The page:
Jonny comes to "the eternal city," Rome, to stay with the love of his life, whom he met in Paris, only to find that to her, he was just a one-night fling. Stranded in beautiful Rome and with his luggage missing, he has nowhere to go and no one to turn to until a chance encounter with another tenant in the apartment building changes his fortune–and everyone else’s.
Jonny meets Jesse, a fellow from New York who just happens to know a relative of Jonny’s. Taking pity on Jonny, Jesse invites him up to his flat where Jesse’s girlfriend, Angela, is none too thrilled to find a male stranger in her apartment. But soon enough, Angela becomes intrigued by Jonny, who seems to be able to explain Angela’s strange dreams. Along with Angela’s nine-fingered piano teacher, Pablo, the four embark on an adventure to get Jesse’s first feature film made. As things begin to go awry, the friendship between the four characters is soon tested.
Co-writer and co-director Jason Goodman gives a fine understated performance as Jesse, a young man who is driven to single-mindedness to make a film. He wants to make this film so badly that he has become neglectful of his longtime live-in girlfriend Angela and her personal and professional desires. As he explains to Jonny, "We don’t believe in marriage," oblivious to Angela’s real feelings on the subject. It isn’t until near the end of the film that Jesse changes from laid-back to passionate, but by then it’s too late as his dreams become an obsession and he shows his true colors.
For her part, Giulia Steigerwalt plays the lovely and sensitive Angela, a young woman desperate to make a name for herself playing the piano but haunted by both her lover’s seeming ignorance of her needs as well as a series of strange dreams she is having. She is supportive of Jesse as he works to make his own desires come true while simultaneously hoping that he will notice that she too has desires. Steigerwalt is beautiful and beguiling in a role perfectly suited to her.
Jonny (Joe Iacovino) is the polar opposite of Jesse and Angela. A little wild, he has sold the family business to follow his true love to Rome only to get dumped at her doorstep. He first appears at the apartment building, lonely, disheveled, and sick. Jesse and Angela are immediately captivated by this loud, brash, young man whom they hardly know but shortly settles into their little apartment–and their lives– very comfortably. Jonny helps Angela figure out her dreams and he also pays attention to her and compliments her on her piano playing, something Jesse never does. But at the same time, he encourages Jesse to make his film epic, going so far as to help rewrite the screenplay and volunteer to star in the film. Iacovino nails his characterization of Jonny, who lives his life out loud and isn’t afraid to display his emotions.
Then there is Pablo (played by Pablo Gaspari), Angela’s piano instructor. Himself an accomplished player, Pablo is haunted by a car crash that simultaneously ended his family’s generations-old piano construction business while robbing him of the ability to play his beloved instrument. He sees himself as a young man in Angela and works with her daily to help her achieve her goals.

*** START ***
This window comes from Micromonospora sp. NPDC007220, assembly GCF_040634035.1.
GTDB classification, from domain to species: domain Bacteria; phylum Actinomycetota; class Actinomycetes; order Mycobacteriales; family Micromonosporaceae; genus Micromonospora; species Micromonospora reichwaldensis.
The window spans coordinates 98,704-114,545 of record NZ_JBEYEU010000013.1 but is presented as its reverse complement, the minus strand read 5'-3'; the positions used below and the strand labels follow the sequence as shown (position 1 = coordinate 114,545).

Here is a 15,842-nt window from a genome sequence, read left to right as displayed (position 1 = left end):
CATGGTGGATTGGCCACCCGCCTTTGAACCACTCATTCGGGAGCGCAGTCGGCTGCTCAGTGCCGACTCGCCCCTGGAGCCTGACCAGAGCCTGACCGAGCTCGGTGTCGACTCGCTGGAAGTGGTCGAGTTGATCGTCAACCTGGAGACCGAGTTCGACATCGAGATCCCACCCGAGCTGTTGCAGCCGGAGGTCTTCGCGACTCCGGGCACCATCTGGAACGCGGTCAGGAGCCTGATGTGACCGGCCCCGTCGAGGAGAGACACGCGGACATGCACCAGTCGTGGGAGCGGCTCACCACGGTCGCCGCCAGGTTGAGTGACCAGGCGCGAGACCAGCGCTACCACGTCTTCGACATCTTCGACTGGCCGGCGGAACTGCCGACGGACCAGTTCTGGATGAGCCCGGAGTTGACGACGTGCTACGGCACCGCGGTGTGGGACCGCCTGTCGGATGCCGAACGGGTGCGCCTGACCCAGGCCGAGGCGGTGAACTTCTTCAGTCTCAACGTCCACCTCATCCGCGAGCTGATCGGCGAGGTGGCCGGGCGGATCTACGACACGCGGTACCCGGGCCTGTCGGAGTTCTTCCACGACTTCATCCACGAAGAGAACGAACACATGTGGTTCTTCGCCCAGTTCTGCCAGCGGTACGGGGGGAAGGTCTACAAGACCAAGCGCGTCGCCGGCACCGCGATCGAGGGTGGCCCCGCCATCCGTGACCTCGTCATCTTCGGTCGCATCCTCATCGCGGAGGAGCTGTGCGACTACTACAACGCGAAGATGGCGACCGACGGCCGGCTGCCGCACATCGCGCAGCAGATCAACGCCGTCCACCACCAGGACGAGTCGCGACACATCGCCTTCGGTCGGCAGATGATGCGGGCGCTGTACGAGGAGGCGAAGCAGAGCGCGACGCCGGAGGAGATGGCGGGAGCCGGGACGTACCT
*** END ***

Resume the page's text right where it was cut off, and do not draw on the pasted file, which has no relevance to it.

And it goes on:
The Eternal City has been described as "Fellini-esque," and I would have to agree with that statement. The film is quirky and gently humorous with characters that are often impulsive and free-wheeling, all traits of Fellini films. Woody Allen also sprang to mind while watching the film. The dream sequences are bizarre and fun and directors Goodman and Arianna De Giorgi have enough faith in themselves to not ruin these unique sequences by falling back on some cheap cinematic trick that announces each dream sequence. The result is that the viewer is left a little off kilter until they figure out that what they saw was one of Angela’s dreams. This gives the film a surreal quality in places that I enjoyed immensely.
Directors Goodman and De Giorgi show great skill as they balance each character’s crisis with the others, especially the budding romance between Jonny and Angela, which happens almost accidentally. Also particularly good are the scenes in which Pablo tells his story of how he became a piano teacher and what he is now doing as he seeks redemption. The film is touching and sensitive with a perfect blend of light humor mixed with a bit of melancholy in each character. The film itself is in crisp, clear black-and-white, occasionally punctuated by color scenes, and has a minimal but wonderful soundtrack. The title song of "Julia" is catchy and enjoyable.
If you are looking for a light-hearted comedy/drama with a little romance thrown in for good measure, you can’t miss with this gem of a film. Recommended.